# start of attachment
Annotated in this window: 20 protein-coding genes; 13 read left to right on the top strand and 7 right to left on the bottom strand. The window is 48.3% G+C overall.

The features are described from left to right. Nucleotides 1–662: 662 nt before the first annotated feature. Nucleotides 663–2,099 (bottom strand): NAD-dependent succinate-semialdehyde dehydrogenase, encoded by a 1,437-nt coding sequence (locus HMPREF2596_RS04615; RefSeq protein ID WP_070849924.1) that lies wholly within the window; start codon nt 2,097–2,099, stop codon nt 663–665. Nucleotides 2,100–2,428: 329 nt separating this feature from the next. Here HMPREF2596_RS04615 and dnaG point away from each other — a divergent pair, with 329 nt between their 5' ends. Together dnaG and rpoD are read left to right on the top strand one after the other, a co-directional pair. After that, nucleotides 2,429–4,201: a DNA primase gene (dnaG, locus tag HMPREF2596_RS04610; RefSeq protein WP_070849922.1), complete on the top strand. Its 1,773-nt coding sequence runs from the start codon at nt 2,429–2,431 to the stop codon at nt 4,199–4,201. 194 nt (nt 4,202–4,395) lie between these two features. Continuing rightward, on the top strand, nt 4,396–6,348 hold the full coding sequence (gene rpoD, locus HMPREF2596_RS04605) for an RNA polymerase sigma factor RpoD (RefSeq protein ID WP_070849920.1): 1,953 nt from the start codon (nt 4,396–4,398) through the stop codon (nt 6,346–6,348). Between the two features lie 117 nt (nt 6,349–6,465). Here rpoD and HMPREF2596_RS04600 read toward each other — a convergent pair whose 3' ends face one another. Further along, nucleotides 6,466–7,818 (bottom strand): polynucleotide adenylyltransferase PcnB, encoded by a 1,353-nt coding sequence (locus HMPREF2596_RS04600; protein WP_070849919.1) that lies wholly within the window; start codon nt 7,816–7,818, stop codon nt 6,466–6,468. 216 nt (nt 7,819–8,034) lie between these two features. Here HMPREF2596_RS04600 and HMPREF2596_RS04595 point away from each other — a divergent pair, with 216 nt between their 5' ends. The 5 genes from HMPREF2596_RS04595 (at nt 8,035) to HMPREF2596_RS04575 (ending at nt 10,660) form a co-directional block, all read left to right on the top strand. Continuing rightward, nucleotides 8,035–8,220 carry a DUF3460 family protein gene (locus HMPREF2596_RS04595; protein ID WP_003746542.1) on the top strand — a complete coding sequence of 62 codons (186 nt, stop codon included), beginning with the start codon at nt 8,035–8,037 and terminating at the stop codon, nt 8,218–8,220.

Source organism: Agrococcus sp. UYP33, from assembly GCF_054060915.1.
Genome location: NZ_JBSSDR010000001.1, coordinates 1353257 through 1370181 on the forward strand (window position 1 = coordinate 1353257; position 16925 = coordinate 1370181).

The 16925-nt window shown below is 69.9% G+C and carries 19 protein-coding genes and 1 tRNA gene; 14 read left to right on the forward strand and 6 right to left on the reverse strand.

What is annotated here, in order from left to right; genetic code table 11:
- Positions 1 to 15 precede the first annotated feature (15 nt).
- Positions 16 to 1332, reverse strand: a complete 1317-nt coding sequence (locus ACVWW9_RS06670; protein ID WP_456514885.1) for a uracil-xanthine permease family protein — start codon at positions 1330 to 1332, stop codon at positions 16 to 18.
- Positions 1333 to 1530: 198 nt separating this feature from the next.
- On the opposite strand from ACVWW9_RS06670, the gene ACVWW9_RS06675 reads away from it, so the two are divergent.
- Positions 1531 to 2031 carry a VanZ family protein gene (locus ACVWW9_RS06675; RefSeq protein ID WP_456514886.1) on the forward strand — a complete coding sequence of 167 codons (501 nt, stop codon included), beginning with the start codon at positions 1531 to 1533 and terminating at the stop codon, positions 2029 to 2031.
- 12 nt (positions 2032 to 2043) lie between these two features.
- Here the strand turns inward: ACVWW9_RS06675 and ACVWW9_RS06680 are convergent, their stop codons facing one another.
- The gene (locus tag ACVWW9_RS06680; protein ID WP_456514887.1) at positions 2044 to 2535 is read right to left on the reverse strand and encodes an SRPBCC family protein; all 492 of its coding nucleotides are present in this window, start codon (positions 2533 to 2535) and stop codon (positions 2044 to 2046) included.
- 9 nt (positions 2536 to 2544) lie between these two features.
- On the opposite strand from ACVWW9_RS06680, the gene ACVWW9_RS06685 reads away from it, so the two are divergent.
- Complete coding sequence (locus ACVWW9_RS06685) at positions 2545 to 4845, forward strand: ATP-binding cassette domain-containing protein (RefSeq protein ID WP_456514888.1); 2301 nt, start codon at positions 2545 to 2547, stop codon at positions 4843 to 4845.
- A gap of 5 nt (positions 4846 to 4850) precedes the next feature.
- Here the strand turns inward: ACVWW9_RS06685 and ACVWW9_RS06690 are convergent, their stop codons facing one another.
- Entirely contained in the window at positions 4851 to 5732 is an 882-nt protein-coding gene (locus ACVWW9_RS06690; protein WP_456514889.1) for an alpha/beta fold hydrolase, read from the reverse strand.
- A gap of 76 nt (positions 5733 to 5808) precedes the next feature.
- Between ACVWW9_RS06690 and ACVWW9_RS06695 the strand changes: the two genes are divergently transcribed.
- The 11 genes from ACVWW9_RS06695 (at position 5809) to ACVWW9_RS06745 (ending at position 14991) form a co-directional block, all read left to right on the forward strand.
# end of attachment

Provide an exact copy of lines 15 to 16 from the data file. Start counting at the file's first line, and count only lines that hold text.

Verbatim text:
- 9 nt (positions 2536 to 2544) lie between these two features.
- On the opposite strand from ACVWW9_RS06680, the gene ACVWW9_RS06685 reads away from it, so the two are divergent.